Dermacentor variabilis
Known as the American dog tick or wood tick,
is found predominantly in the United States, east of the Rocky Mountains,
and as its name suggests, is most commonly found on dogs as an adult.
The tick also occurs in certain areas of Canada, Mexico and the Pacific Northwest of the U.S.
The tick is a 3-host tick, targeting smaller mammals
as a larva and nymph and larger mammals as an adult.
Although it is normally found on dogs, this tick will readily attack larger animals,
such as cattle, horses, deer and even humans.
The tick can spread Rocky Mountain spotted fever and tularemia,
and has caused canine tick paralysis.

The movement of these tick's have not been throughly studied
so a great deal of mystery surrounds how the ticks acquire a host
but it is theorized  that  many animals typically follow trails,
they leave an odor that attracts these ticks causing them
to move toward the trails in the attempt to hitch a ride on them.
Or maybe they are just opportunist who spend most of their lives
searching for a host dependant on finding a host or dieing off.  

Life Cycle
The tick develops from the egg stage, to a 6-legged larva,
then to  8-legged nymph, and finally to a adult.
The cycle requires a blood meal before progression from
larva to nymph, and from nymph to adult, and one more for egg production.
This cycle generally requires three different hosts and generally requires 54
days to complete, but can take up to two years depending if a host is found,
and the temperature. The fully mature female feeds for about 4 to 5 days then drops from the host.
She then digests the blood meal and develops her egg clutch over the next five to 10 days.
She then lays anywhere from 4,000 to 6,500 eggs on the ground.
About 25 to 40 days later, depending on the temperature,
the eggs hatch into larvae
After hatching, larvae stay on the ground or
climb growing vegetation where they wait for small mammals, such as rodents,
to serve as hosts. Under proper temperature, larvae can survive up to 11 months without feeding.
After contacting and attaching to a host, larvae require from two to 14 days
to complete blood feeding. After feeding, larvae detach from their host
and fall to the ground where they digest their blood meal and molt
into the nymphal stage. This process can take as little as a week, and as long as a month.
Nymphs survive six months without a blood meal.
After successfully aquiring a second host,
which is normally a slightly larger mammal
(such as a raccoon or opossum),
the nymphs will blood feed over a two to 10-day period.
After feeding, they fall off the host, digest their blood meal
and molt into an adult.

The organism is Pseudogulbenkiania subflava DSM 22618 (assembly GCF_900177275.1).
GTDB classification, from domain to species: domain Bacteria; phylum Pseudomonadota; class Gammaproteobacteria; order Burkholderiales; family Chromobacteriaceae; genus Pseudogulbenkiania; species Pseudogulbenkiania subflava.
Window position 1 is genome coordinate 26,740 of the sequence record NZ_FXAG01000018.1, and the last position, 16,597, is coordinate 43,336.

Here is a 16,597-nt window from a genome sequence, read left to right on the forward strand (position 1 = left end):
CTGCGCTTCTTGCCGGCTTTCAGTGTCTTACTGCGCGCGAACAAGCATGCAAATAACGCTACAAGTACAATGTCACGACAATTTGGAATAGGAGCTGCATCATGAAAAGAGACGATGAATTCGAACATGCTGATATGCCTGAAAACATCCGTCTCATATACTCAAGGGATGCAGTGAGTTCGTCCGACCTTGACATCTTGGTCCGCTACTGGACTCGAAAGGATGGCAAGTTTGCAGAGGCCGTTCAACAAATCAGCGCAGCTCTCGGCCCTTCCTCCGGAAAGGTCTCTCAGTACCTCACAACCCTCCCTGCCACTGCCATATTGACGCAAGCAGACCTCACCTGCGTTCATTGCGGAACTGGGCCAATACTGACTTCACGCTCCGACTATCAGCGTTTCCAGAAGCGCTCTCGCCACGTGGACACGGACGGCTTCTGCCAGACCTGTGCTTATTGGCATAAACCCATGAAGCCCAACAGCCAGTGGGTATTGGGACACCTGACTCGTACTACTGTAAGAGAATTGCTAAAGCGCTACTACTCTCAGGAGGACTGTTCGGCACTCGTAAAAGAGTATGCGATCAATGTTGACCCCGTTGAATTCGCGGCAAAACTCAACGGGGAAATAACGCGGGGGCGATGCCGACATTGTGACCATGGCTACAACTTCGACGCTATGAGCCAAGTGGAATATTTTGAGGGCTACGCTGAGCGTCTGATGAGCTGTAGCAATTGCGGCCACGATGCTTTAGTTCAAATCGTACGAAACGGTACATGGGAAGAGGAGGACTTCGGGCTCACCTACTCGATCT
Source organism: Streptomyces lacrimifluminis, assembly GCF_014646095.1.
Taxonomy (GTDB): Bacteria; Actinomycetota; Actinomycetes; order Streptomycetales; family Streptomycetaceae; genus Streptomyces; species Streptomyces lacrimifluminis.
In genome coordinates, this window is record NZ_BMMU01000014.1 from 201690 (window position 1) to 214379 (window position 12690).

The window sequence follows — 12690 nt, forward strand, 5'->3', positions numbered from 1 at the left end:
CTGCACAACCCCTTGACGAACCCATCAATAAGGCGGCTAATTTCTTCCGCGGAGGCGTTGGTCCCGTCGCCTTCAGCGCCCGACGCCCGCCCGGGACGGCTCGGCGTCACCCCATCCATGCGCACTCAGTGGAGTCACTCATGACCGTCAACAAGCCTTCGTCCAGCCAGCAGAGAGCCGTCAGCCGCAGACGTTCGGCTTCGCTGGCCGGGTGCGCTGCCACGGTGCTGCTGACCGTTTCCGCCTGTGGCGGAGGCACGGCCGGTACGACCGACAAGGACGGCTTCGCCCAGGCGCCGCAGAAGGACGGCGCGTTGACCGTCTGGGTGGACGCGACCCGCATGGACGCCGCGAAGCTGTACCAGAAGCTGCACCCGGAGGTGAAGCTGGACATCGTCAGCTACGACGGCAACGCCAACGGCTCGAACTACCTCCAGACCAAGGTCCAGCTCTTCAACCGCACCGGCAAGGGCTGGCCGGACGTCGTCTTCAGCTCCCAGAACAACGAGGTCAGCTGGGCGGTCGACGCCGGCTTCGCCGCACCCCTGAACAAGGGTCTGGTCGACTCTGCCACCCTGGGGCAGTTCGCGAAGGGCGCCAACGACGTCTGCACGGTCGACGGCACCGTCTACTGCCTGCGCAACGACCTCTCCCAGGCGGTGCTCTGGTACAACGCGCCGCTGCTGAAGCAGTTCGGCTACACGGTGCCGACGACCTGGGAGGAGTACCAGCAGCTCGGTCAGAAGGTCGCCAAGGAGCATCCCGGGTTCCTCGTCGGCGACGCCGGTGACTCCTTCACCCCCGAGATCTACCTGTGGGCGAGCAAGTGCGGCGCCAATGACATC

This process can take anywhere from three weeks to
several months again dependant on temperature.
Adult ticks can survive two years without feeding,
but readily feed on dogs or other larger animals when available.
Adult ticks climb onto a grass blade or other low vegetation,
cling to it with their third pair of legs, and wave its legs
as a potential host approaches. As the host animal passes the vegetation,
the ticks grab onto the  animal. Mating occurs on the host
and the female feeds within six to 13 days after which
she drops from the host to lay her eggs and then she dies,
thus completing the cycle.

Dangers Of Ticks
The American dog tick is the primary cause for the pathogen causing
Rocky Mountain spotted fever, it is also known to transmit
tularemia and can cause canine tick paralysis.

Proper parasite management is essential in preventing an infestation
or your dog becoming infected with a Tick pathogen.
These include preventative insecticides in the yard and tick control measures on your dog,
especially if they are a outside animal or field dog.
Repellent products are available both over the counter
and from your Veterinarian to utilize directly on your dog.
Check your dog routinely for ticks
Keep lawns mowed, brush trimmed,
and leaf litter away from the home.
Keep trails or paths in wooded areas
on your property clear of vegetation.

Human Animals and American Dog Ticks

Rocky Mountain spotted fever
Most cases occur in the spring and summer with about 1,000 cases reported per year. Most of the reported cases have
been in children

Canine tick paralysis
Hard- and soft- bodied female ticks are thought to produce a neurotoxin capable of causing paralysis in children

Tularemia is often referred to as Deer fly fever or Rabbit fever

Since the mid-1980s, however, bacteria of the genus Ehrlichia
have increasingly infected humans in the United States

John A Sampson I
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